Global Bersih are extremely concerned over the conduct of the Sarawak state elections on 8th May 2016. A total of 72 out of 82 state seats were ‘won’ by the ruling Barisan Nasional (BN) coalition, despite the mounting political crisis engulfing Prime Minister Najib Razak and his regime following multiple allegations of grand corruption involving billions of dollars.
In the lead-up to polling day, there were numerous reports and allegations of electoral fraud, vote-buying and money politics. Bersih 2.0, the Malaysian coalition for free and fair elections, had Pemantau (election observer) teams on the ground, which lodged police reports on incidents of direct bribery and misappropriation of government funds and property for campaigning during the election1.
Serious concerns were raised over the recent hasty and controversial delineation of 11 new seats by the Election Commission (EC), all of which were won by BN candidates. BN Candidate for Tanjong Datu and Chief Minister Adenan Satem claimed that he personally influenced the EC in the delineation exercise1.
Biased seat delineation, malapportionment and gerrymandering enabled the ruling government to manipulate the election results to their advantage2,3. The new seats were disproportionately in rural and semi-rural areas, where results have tended to favour the ruling coalition. Considerable movement of polling stations
outside of established boundaries was also seen, aimed at making it harder for opposition parties to win in these constituencies. Recent election trends suggest that seats with fewer voters tend to be safer seats for the BN3. Malaysia is considered among the worst in the world in terms of the practice of malapportionment4 and this subterfuge has been used systematically by the BN coalition to continue 6 decades of uninterrupted rule.
Last-minute political allocations in the form of lucrative development projects were rife. Prime Minister Najib, Chief Minister Adenan Satem and numerous BN ministers openly promised big election rewards and mega projects in return for votes. In the final days of the election campaign, Deputy Prime Minister Zahid Hamidi promised RM 20 billion (US$5 billion) in funds towards education, defence and rural development, including RM 16 billion towards construction of the Pan Borneo highway3. The EC chairman Mohd Hashim Abdullah refused to comment on these allocations. On the campaign trail, Zahid, who was also BN election director, announced the allocation of hundreds of thousands of ringgit to local longhouses and promised further funds if the BN government were to win ‘big’ with a two thirds majority5.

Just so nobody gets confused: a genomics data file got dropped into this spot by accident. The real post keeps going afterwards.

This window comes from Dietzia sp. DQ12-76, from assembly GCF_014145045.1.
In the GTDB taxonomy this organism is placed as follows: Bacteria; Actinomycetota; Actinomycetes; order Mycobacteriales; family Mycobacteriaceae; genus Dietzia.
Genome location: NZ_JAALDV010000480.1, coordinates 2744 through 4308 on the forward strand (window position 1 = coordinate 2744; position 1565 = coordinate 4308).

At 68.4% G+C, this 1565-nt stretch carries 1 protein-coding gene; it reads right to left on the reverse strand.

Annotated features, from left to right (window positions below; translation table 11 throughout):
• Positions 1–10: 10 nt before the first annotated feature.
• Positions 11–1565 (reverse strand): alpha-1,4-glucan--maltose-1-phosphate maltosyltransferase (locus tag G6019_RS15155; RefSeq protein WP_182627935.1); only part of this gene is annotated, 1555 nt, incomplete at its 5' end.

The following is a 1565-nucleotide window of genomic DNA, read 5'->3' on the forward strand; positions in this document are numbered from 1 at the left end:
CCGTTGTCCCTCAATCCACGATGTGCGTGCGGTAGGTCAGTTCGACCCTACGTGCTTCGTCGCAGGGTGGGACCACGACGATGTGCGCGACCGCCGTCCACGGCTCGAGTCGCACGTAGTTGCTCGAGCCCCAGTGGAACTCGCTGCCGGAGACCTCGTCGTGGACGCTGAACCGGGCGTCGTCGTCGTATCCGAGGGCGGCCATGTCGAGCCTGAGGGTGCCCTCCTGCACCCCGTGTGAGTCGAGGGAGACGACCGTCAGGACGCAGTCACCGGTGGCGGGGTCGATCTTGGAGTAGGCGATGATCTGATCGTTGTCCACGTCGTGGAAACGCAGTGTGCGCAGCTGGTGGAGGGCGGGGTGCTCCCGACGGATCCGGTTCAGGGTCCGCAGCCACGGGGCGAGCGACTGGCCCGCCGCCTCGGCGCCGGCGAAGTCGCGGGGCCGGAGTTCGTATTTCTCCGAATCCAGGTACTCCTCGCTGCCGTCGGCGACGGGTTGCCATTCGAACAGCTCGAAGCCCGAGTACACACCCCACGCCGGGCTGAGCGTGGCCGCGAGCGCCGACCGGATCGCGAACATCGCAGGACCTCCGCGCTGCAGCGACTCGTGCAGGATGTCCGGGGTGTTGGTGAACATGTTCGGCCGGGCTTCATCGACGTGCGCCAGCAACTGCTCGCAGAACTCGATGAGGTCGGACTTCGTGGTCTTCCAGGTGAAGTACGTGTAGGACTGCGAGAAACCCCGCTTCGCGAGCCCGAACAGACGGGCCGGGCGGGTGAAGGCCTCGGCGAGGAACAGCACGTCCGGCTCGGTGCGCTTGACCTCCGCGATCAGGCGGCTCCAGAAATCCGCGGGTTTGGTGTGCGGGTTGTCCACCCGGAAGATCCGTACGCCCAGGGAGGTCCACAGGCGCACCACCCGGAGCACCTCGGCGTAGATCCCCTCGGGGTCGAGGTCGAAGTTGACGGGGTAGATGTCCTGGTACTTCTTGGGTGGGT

Bersih 2.0 has also raised questions about the peculiar spike in voter turnout, which despite a recorded low of just 52 per cent at the end of polling, jumped to 70 per cent in an announcement at midnight3.
The Malaysian federal government also continued its crackdown on freedom of expression, with the barring of British Channel 4 News journalist Jonathan Miller from a post-election press conference attended by the Prime Minister5. Government- controlled media showed a lack of critical analysis and independence in its coverage.
We urge the Election Commission to take these reports of irregularities seriously and conduct an independent and thorough investigation urgently. We also call on the international community to examine these serious alleged violations, and remind Prime Minister Najib and his government to abide by international standards and norms of the electoral process and the rule of law.
These alleged violations are part of a worsening trend that is likely to continue in Malaysia’s 14th General Election, which some expect will be held as early as later this year, before the economy deteriorates any further. This could see 60 years of uninterrupted rule by one coalition. We call on the international community to pressure Prime Minister Najib and his government to allow independent election observers to monitor the 14th General Election and ensure it is conducted in line with international norms. We call on Malaysians and friends of Malaysia everywhere to stand in solidarity with Malaysians in Sarawak, who for decades have seen their human rights, native customary rights and ancestral lands plundered as a result of greed and mass corruption. Urgent democratic and human rights reforms are needed, and these must begin with the most basic tenets of a true democracy – free and fair elections enabling ordinary citizens to exercise their democratic rights through the power of the ballot box.
1.BERSIH 2.0 Urges Action by the Election Commission on Election Offences and False Claims http://www.bersih.org/bersih-2-0-urges-action-by-the-election- commission-on-election-offences-and-false-claims/
2. Welsh B. Malaysiakini, 7th May 2016. ‘A ‘fixed’ result – Sarawak’s electoral distortions.’ https://www.malaysiakini.com/columns/340635
3. Malaysiakini, 8th May 2016. ‘Sudden leap in S’wak voter turnout – Bersih wants EC to explain’ https://www.malaysiakini.com/news/340734
4. Samuels D, Snyder R. ‘The Value of a Vote: Malapportionment in Comparative Perspective’, British Journal of Political Science 31, 2011, pp.651-671, Cambridge University Press, United Kingdom. http://www.polisci.umn.edu/~dsamuels/BJPS2001.pdf
5. Malaysiakini, 22nd April 2016. ‘Zahid promises more money for Sarawak if Adenan wins big’ https://www.malaysiakini.com/news/338793
6.Malaysiakini, 7th May 2016. ‘UK journalist barred from press meet after asking Najib if he’ll quit’ https://www.malaysiakini.com/news/340692